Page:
Here is one of the most common methods used to attach piano legs. On the leg is a tapered slot, which fits over the similarly shaped tab on the bottom of the cabinet.

The leg is tapped toward the fat end of the tab, and held in place by the wooden cam, which in this example has been split and should be replaced.

When removing a leg, part of the trick is figuring out which direction to tap it. Always tap toward the wooden wedge.

If the leg is held into the slot by a cam, it's easy to figure out which way you need to move it to take it off; you just pull the cam out of the way and smack the leg with a rubber mallet toward the cam. If it is held in by screws, you have to take out the screws and figure out which way the slot faces, then smack it with the rubber mallet. Usually if there are two screws in the leg, the keyed slot faces either the front or rear of the piano, although there are pianos which require that the leg be turned a quarter-turn to remove it. Good luck.

We use a piece of hardwood and a rubber mallet to turn the wedge that holds this Steinway leg in place. The leg is then tapped with the rubber mallet toward the wedge, in this case from the top, to remove it. When the leg is put back on, it will be tapped upward, and the wedge driven back into place from the other side.

If you see a piano with round legs, and especially if it is an old piano, the legs probably screw on with a thick, threaded dowel. If this is the case you will not find any screws or cam arrangement. You just grab the leg and turn.

With one leg removed, the stand is pulled out and the corner of the piano is lowered onto the skid.

It is then tipped up onto its side and the other two legs removed.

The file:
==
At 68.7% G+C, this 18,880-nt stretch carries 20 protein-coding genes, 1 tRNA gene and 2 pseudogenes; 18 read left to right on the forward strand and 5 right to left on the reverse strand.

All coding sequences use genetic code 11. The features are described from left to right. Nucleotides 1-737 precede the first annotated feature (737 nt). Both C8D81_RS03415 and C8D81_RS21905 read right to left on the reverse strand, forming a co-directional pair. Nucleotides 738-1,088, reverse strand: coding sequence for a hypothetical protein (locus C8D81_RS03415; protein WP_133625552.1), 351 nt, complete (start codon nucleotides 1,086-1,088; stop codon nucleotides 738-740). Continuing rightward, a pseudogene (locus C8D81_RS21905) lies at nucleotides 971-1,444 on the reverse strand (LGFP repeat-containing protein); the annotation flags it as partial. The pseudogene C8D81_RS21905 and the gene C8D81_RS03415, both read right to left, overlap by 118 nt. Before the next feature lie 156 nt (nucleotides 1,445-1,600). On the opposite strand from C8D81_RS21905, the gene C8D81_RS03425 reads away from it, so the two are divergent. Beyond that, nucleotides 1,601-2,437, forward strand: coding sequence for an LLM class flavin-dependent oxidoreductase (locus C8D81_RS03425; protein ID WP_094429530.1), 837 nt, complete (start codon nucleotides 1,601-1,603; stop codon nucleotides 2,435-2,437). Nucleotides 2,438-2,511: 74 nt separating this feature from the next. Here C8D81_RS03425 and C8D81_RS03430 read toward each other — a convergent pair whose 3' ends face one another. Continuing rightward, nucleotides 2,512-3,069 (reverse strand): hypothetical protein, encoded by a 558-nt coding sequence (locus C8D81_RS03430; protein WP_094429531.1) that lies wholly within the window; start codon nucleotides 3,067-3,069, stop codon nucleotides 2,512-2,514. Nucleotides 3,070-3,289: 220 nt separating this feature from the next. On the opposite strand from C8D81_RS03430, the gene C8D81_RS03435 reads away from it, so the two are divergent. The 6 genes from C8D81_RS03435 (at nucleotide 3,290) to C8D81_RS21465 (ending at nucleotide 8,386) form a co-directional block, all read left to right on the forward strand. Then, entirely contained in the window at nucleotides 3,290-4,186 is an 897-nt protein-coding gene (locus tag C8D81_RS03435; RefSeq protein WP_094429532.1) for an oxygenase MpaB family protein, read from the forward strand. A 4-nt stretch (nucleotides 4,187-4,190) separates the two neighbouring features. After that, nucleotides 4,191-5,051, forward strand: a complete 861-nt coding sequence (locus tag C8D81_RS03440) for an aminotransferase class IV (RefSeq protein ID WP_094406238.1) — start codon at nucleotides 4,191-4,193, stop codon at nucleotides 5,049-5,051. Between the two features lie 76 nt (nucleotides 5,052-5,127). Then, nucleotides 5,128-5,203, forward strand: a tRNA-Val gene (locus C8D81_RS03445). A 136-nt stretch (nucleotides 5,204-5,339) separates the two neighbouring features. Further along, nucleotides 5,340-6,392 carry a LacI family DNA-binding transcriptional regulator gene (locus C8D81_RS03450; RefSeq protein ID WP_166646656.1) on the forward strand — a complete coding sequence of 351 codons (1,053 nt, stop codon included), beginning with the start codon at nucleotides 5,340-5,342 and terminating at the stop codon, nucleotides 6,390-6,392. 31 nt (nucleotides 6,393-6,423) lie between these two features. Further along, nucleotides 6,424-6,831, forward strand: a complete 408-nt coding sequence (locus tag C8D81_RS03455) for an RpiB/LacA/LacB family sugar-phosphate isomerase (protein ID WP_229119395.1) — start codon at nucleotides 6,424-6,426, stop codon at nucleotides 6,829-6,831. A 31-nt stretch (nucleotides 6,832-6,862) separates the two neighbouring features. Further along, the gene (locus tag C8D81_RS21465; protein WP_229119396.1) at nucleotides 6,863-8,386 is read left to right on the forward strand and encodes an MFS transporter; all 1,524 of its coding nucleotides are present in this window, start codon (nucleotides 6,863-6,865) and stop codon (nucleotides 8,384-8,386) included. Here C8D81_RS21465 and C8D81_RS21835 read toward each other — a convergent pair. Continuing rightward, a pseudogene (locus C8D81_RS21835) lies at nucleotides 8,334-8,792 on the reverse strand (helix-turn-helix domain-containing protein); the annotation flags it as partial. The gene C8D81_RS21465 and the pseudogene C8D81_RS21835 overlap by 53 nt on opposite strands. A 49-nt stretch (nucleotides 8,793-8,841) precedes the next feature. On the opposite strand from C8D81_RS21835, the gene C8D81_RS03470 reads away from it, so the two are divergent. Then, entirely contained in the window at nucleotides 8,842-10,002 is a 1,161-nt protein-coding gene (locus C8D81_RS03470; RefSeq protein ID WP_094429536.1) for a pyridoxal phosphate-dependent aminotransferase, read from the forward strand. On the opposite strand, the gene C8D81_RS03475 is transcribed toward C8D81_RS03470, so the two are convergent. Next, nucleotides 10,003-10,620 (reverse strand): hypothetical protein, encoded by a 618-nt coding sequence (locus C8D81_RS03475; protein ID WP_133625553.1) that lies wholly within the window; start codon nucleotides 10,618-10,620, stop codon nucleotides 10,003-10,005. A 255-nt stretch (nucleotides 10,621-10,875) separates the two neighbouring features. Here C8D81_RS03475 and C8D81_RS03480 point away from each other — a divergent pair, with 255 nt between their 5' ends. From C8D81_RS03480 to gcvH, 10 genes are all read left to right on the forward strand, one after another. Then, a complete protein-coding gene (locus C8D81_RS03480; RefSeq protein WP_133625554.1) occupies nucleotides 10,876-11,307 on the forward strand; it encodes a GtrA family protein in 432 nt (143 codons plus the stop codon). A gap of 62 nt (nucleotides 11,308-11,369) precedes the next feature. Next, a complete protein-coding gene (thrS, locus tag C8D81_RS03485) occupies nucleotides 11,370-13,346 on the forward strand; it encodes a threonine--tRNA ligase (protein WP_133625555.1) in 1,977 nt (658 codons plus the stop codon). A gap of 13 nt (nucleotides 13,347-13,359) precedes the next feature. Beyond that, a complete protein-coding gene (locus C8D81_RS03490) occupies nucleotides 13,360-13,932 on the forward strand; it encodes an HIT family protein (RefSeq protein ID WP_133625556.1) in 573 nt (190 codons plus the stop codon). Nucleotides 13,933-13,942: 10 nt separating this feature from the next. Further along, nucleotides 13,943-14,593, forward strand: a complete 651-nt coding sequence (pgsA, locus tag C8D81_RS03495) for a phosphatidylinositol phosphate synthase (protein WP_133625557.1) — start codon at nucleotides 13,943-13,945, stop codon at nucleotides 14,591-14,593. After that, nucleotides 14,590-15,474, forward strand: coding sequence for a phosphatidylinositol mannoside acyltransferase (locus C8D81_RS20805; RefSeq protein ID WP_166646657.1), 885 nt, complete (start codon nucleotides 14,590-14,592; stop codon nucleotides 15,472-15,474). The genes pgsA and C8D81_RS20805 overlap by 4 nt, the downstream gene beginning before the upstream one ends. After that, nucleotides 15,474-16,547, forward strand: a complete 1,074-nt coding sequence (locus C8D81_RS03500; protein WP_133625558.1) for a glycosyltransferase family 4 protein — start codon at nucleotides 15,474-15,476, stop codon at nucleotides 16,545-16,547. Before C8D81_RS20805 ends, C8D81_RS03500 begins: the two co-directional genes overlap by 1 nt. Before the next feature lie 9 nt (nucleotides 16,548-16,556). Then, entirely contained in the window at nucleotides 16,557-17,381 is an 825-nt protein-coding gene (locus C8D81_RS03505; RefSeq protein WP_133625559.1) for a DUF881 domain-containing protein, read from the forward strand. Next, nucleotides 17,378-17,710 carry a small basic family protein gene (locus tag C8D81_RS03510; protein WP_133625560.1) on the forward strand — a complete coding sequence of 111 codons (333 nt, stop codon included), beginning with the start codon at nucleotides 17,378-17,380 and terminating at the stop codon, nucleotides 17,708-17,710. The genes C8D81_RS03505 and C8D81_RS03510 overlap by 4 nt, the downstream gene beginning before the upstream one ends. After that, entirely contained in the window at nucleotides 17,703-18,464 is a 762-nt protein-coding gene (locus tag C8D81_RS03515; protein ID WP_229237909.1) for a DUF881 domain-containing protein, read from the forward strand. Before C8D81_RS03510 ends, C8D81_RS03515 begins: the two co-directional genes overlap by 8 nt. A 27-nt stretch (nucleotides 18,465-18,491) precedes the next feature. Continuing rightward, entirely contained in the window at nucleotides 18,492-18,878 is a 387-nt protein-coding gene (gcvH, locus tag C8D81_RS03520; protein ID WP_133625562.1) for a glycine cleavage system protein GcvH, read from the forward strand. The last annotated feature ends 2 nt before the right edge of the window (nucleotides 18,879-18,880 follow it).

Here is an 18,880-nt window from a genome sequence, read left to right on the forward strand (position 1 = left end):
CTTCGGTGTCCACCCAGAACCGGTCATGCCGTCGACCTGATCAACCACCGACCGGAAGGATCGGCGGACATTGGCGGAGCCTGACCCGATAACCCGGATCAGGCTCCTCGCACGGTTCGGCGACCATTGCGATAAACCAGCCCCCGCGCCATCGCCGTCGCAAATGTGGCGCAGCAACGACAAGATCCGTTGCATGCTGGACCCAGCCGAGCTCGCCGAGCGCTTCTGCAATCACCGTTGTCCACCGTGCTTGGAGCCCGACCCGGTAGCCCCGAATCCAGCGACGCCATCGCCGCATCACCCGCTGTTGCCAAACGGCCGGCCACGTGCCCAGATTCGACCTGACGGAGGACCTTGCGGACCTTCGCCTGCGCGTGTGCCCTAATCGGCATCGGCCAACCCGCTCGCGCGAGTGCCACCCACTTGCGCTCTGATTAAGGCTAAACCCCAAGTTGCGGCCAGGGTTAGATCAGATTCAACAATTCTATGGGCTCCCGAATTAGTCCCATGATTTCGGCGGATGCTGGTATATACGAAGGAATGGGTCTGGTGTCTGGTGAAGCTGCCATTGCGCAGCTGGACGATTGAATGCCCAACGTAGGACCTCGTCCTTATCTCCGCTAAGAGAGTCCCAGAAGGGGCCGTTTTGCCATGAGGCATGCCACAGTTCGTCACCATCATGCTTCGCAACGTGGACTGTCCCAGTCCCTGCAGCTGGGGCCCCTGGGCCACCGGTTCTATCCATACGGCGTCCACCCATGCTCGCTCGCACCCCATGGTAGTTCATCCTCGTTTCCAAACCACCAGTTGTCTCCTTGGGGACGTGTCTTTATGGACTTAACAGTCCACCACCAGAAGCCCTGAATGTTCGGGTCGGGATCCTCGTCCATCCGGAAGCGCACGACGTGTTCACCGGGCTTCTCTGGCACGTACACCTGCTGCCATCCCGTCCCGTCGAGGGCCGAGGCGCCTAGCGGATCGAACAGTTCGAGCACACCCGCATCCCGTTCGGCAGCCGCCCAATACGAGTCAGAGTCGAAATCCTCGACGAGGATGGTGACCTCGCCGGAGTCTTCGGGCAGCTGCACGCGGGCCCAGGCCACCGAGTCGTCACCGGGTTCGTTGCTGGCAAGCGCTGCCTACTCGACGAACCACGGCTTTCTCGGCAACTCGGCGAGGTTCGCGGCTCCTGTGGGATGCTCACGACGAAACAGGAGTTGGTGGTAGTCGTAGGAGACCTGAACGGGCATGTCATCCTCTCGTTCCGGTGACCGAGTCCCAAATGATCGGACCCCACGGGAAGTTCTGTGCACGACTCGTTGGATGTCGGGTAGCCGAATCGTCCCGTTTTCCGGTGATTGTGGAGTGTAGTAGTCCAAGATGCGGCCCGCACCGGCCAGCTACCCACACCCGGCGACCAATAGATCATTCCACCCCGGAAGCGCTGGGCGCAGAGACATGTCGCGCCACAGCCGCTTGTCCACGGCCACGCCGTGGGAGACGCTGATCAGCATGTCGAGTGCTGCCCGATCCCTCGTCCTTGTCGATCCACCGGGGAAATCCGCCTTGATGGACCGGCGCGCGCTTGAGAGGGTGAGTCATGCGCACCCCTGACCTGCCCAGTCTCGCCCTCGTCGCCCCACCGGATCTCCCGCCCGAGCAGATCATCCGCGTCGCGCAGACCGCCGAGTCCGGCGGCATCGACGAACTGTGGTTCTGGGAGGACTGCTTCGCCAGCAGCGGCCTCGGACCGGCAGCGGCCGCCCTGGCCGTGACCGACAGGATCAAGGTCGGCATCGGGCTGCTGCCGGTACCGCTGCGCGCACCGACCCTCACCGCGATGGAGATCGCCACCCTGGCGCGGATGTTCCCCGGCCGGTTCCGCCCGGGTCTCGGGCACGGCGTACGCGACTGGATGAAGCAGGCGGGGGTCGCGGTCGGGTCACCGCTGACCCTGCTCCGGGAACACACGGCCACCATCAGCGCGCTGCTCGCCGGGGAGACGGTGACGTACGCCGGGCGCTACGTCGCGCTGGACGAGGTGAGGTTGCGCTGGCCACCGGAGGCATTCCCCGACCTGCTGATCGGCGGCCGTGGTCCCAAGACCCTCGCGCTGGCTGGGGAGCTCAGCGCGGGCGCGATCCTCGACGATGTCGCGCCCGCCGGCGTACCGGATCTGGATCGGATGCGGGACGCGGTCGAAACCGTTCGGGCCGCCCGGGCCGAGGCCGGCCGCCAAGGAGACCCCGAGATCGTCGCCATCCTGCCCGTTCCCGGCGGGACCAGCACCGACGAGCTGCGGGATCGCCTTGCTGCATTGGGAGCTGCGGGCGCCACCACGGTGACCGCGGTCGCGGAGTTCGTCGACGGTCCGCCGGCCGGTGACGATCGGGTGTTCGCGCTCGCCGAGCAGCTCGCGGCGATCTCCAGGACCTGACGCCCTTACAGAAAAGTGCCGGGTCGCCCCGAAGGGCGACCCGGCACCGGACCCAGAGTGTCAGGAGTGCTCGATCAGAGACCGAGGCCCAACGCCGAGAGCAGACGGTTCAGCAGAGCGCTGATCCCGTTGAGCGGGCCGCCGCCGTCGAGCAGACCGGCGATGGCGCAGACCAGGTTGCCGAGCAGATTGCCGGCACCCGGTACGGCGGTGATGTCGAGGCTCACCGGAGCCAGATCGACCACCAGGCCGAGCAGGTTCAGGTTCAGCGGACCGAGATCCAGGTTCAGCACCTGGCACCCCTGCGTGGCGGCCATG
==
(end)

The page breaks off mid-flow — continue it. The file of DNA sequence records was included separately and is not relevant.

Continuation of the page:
It takes a little practice to place the skid in the right position before lowering the piano.

To stand the piano back up, two legs are attached and it is lowered to the floor in the same position, then the corner propped on the stand again to install the last leg.

The piano is now on its side on the skid, ready to be secured to the skid and wrapped to protect the finish. The big rubber band keeps the lid from falling open.

In this position you can see the threaded holes where the legs were screwed into the cabinet. Threaded legs like these are only found on very old pianos.

Now the piano is covered with moving pads and strapped down to the skid for moving. Once the piano is strapped down to the sled, we tighten the sled straps by running another strap around the piano as seen below. We run the sled strap through the framework on the bottom of the piano to keep it from shifting side to side.

Two people tip the piano to put it on the dolly. The man on the left pulls the piano toward himself to counterweight it and make it easier for the other man to pick it up. He also controls the balance side to side.